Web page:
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‘Link curricula to industry' - Akufo-Addo

April 23, 2018, 2:29 p.m.

President Nana Addo Dankwa Akufo-Addo has underscored the need for Africa to design education curricula that are relevant to the skills and needs of the job market.

In his opinion, if this is done, “the greatest challenge for the entire continent,” which remains “the creation of sustainable jobs,” will be resolved.

Delivering the keynote speech at the London School of Economics Africa Summit, on the theme: “Africa at Work: Educated, Employed, Empowered,” on Saturday, 21 April 2018, Nana Akufo-Addo called for a link between academia and the private sector to make jobs easily available for graduates after school.

He said: “The African Union’s Agenda 2063, titled: ‘The Africa We Want,’ calls for an education and skills revolution to meet the human resource needs for inspiring Africa’s socio-economic development. The African Union has, quite correctly, placed high premium on science, technology and innovation as critical ingredients to the achievement of Agenda 2063. All over the world, governments encourage universities to promote technological advancement by investing public funds into research and development (R&D), and stimulate linkages between academia and the private sector.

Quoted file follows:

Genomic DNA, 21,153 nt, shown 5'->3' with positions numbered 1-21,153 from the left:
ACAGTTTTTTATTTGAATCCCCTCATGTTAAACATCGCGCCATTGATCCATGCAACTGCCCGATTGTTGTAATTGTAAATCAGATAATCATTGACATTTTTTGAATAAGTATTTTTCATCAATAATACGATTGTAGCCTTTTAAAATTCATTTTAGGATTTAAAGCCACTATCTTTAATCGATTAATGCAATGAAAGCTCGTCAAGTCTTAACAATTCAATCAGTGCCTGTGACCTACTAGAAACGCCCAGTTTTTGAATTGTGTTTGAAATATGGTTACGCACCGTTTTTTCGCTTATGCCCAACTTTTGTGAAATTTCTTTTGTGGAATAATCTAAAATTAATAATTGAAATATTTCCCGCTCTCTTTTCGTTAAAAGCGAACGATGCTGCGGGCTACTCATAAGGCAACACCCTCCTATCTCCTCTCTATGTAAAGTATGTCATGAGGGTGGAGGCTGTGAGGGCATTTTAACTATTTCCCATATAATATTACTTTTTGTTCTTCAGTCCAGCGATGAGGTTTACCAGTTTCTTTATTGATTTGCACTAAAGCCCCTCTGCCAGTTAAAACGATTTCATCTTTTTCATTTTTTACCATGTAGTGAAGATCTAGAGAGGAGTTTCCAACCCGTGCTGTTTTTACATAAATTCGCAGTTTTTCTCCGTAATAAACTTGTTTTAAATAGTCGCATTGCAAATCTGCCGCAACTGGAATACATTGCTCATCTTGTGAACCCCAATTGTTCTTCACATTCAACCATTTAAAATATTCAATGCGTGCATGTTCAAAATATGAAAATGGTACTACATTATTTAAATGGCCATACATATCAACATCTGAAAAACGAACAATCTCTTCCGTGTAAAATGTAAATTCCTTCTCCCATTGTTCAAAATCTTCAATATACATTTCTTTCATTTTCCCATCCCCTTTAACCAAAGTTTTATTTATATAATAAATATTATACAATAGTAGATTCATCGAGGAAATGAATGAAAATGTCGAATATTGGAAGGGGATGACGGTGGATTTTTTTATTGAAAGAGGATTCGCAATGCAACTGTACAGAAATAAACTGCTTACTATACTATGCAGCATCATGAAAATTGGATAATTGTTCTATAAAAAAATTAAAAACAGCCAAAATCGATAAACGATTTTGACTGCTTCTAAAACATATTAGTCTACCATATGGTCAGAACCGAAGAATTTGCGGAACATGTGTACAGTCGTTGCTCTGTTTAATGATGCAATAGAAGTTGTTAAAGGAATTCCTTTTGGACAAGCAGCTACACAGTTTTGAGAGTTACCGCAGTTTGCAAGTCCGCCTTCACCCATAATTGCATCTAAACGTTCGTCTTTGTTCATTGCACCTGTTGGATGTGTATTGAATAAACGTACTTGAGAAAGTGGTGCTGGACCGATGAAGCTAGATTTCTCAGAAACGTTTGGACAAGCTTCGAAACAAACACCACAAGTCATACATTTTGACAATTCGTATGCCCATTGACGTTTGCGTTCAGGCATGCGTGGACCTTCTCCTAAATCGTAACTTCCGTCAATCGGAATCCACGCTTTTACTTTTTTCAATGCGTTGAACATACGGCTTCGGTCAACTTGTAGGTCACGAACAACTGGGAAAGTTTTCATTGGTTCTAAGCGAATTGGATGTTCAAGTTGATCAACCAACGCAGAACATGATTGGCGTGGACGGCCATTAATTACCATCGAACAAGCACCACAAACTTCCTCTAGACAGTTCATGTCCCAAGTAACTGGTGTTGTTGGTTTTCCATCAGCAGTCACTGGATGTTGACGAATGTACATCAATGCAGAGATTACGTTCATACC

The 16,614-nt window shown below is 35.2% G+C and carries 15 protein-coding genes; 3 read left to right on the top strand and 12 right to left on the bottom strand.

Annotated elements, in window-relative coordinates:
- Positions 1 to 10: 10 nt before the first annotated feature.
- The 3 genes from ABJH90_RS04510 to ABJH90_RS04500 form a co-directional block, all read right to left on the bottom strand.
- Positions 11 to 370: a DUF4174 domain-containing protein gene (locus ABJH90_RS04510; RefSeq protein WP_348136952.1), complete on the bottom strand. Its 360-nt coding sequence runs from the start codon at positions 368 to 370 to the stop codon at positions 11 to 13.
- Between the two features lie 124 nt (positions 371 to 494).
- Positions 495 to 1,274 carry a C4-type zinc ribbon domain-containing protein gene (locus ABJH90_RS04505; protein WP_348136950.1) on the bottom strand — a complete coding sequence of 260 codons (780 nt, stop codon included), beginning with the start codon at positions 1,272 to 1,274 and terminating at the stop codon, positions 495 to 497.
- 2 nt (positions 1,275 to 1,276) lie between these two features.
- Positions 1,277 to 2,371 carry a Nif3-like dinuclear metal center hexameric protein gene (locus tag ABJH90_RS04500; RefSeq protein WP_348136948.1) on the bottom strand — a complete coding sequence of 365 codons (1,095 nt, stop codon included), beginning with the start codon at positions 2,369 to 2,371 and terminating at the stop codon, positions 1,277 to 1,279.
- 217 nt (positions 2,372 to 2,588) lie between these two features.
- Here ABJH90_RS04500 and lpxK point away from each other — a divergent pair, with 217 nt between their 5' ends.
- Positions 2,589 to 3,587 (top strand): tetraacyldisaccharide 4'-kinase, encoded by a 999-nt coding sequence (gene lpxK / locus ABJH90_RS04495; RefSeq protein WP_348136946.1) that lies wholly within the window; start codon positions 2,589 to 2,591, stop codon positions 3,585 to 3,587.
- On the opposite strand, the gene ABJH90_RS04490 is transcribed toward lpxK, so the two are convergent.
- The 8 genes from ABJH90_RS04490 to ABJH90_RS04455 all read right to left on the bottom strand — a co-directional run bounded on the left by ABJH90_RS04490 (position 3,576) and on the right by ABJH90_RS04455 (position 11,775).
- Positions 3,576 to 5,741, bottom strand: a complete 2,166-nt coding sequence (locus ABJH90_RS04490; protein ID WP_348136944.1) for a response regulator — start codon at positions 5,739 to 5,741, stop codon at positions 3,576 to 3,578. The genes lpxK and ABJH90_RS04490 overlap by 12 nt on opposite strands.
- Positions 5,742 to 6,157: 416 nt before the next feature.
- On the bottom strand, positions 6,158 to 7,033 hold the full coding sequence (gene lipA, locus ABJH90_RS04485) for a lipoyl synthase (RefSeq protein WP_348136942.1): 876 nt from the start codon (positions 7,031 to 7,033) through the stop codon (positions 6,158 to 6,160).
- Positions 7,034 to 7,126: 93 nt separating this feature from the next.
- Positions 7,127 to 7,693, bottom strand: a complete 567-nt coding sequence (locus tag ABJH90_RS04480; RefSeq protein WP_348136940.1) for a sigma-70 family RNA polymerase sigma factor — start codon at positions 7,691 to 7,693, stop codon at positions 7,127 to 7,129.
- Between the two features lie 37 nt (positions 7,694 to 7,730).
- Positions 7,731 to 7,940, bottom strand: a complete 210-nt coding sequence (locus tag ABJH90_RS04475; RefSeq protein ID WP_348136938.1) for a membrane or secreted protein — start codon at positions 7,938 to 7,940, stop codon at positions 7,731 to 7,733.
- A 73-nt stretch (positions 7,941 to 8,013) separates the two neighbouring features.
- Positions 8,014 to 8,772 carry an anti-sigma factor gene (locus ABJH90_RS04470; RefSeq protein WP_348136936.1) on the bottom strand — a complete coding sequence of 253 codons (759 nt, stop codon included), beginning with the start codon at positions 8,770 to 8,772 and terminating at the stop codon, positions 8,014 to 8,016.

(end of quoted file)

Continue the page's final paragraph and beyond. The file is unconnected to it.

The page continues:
“We still have a lot of work to do to in these areas. It is time, ladies and gentlemen, to encourage our researchers to think big, and for governments to offer the incentives and extend the protection they need for their inventions.

“Another important sub-theme, which is also critical to our sustainability as a continent, is graduate employability. Studies have shown that investment in human resource is one venture that yields the maximum benefit to any nation. According to the ‘State of Education in Africa Report 2015’, published by the Africa-America Institute, returns on investments in higher education in Africa is 21 percent—the highest in the world. While this is good news for us, as a continent, we should face the very unpleasant fact that, for many of our graduates, a university education no longer guarantees a job.

“We need to make sure that the curricula we offer are relevant to the skills needs of the job market. Our products should have transferable skills, to enable them cope with the realities of the modern-day world of work, which has embraced the digital revolution. In current global dispensations, where universities are becoming entrepreneurial to remain relevant, our universities have to engage more with the private sector.”